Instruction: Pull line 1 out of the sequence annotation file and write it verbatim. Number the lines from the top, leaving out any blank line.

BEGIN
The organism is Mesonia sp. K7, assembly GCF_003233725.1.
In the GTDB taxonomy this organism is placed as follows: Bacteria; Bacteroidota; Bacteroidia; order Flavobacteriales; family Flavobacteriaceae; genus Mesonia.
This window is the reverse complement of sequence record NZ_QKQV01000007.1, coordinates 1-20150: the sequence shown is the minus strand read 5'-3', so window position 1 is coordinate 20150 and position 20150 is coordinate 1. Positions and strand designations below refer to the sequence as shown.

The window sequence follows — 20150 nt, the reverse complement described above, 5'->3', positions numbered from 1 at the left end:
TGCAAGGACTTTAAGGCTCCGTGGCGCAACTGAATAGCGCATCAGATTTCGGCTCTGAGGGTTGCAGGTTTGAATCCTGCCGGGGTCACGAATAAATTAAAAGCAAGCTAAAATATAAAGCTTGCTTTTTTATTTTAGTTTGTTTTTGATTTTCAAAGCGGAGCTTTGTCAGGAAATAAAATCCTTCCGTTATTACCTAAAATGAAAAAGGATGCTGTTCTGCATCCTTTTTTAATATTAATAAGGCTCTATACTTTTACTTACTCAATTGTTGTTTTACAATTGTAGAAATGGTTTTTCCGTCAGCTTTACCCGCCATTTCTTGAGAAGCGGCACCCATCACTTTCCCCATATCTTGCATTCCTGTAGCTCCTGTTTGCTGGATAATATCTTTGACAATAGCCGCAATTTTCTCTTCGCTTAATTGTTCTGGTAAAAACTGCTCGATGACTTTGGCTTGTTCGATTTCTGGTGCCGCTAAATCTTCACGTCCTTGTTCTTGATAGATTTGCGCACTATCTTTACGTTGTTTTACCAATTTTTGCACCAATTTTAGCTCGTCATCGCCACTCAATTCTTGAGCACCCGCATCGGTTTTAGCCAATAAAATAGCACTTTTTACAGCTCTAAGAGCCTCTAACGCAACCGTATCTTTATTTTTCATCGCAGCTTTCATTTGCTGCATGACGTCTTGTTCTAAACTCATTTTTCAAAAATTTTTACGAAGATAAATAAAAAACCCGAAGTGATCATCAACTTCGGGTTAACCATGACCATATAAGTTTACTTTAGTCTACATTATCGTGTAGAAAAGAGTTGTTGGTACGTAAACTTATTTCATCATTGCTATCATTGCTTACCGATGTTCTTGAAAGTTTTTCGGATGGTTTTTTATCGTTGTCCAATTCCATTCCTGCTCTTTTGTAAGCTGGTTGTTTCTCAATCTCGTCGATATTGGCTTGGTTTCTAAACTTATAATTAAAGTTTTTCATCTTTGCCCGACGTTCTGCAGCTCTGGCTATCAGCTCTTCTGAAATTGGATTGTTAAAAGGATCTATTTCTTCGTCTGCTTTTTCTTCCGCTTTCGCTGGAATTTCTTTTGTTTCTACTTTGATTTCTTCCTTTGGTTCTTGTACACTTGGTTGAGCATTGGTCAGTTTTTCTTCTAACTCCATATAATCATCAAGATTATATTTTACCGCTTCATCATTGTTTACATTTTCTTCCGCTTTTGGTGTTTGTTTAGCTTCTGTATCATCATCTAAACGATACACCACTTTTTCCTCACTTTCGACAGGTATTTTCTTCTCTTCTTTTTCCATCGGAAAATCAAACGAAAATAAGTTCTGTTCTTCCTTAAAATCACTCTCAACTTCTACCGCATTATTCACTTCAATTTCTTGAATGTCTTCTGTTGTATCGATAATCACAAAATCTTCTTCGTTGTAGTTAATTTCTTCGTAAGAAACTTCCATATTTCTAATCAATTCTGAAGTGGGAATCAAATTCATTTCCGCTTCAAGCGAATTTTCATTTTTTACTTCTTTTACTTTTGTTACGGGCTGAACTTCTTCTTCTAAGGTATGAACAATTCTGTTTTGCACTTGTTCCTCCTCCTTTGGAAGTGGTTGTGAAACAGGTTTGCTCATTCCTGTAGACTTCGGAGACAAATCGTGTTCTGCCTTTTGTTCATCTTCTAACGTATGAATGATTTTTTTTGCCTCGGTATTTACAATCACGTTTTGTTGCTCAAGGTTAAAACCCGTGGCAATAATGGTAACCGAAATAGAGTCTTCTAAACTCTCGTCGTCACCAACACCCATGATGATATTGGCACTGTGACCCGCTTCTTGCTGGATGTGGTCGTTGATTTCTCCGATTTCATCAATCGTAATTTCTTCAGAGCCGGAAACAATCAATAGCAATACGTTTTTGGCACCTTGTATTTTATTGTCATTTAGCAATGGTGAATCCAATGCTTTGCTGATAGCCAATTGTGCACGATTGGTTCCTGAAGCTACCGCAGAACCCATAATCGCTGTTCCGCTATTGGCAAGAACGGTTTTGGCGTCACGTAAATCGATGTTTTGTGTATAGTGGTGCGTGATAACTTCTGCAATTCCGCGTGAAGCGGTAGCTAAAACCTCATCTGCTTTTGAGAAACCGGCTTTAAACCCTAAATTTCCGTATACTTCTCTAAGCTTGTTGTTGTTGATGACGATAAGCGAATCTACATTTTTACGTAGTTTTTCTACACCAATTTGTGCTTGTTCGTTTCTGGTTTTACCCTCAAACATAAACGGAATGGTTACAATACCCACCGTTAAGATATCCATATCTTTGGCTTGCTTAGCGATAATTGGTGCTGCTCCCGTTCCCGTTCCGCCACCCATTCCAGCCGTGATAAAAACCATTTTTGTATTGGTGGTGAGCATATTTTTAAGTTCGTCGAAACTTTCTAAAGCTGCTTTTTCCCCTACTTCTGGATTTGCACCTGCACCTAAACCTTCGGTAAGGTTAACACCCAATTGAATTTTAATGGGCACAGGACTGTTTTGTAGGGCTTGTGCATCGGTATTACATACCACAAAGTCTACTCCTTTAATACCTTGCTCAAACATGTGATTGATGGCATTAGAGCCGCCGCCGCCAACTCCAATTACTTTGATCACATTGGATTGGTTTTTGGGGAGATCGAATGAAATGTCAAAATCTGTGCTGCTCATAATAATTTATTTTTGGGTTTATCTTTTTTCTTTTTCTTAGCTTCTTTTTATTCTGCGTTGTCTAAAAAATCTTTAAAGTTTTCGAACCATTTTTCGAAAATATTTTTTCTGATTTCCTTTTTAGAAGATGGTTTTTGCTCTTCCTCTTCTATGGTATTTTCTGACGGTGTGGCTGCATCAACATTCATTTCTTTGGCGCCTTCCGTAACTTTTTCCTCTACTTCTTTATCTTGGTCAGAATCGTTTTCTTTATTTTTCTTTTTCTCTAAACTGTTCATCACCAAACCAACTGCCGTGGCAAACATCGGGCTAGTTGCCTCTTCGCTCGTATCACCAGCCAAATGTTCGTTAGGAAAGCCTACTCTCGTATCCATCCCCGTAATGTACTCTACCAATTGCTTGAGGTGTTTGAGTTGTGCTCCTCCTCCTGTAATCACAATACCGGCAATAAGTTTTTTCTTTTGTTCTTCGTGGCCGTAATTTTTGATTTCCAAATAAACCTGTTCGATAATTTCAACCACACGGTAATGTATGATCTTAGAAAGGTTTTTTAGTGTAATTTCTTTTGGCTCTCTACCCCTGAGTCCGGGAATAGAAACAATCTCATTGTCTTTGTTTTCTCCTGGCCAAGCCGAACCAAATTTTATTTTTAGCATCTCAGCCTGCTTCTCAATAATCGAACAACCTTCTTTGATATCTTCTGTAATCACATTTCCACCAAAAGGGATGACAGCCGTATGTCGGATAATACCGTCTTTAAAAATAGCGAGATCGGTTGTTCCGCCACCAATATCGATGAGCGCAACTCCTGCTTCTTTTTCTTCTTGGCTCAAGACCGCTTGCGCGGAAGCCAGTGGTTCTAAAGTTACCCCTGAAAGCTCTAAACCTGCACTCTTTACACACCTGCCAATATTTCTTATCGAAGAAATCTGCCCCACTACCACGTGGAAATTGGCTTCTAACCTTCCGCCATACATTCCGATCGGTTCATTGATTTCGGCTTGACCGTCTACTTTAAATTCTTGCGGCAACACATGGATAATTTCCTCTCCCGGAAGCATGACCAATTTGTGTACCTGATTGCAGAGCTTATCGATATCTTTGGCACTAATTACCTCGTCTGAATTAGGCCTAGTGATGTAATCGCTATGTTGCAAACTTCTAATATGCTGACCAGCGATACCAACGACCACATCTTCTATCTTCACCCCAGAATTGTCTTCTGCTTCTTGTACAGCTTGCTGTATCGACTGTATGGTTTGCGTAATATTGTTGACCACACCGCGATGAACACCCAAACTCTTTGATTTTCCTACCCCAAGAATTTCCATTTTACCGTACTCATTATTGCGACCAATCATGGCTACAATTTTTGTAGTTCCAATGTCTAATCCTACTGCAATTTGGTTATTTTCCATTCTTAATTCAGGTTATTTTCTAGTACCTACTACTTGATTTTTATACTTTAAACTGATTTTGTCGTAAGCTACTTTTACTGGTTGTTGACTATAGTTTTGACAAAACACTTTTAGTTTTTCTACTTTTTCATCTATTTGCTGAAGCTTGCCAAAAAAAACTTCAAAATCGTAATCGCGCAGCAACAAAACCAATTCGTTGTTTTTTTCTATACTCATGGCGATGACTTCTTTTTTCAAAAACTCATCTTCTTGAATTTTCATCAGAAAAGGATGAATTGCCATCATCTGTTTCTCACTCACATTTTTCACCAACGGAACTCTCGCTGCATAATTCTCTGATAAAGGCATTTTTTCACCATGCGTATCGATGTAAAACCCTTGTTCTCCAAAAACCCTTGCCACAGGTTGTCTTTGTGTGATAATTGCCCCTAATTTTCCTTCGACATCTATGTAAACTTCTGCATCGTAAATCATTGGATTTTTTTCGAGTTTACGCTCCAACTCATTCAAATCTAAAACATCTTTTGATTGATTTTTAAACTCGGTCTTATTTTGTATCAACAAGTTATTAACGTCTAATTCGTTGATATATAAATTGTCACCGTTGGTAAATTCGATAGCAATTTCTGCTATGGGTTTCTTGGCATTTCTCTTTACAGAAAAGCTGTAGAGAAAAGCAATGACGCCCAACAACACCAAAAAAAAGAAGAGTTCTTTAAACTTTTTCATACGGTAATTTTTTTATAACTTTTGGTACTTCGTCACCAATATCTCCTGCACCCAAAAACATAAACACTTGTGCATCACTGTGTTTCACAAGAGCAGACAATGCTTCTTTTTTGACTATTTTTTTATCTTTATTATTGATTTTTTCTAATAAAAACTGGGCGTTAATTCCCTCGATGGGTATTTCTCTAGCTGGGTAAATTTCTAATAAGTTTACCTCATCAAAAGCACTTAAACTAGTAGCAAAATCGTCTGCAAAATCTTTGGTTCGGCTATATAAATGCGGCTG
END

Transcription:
The organism is Mesonia sp. K7, assembly GCF_003233725.1.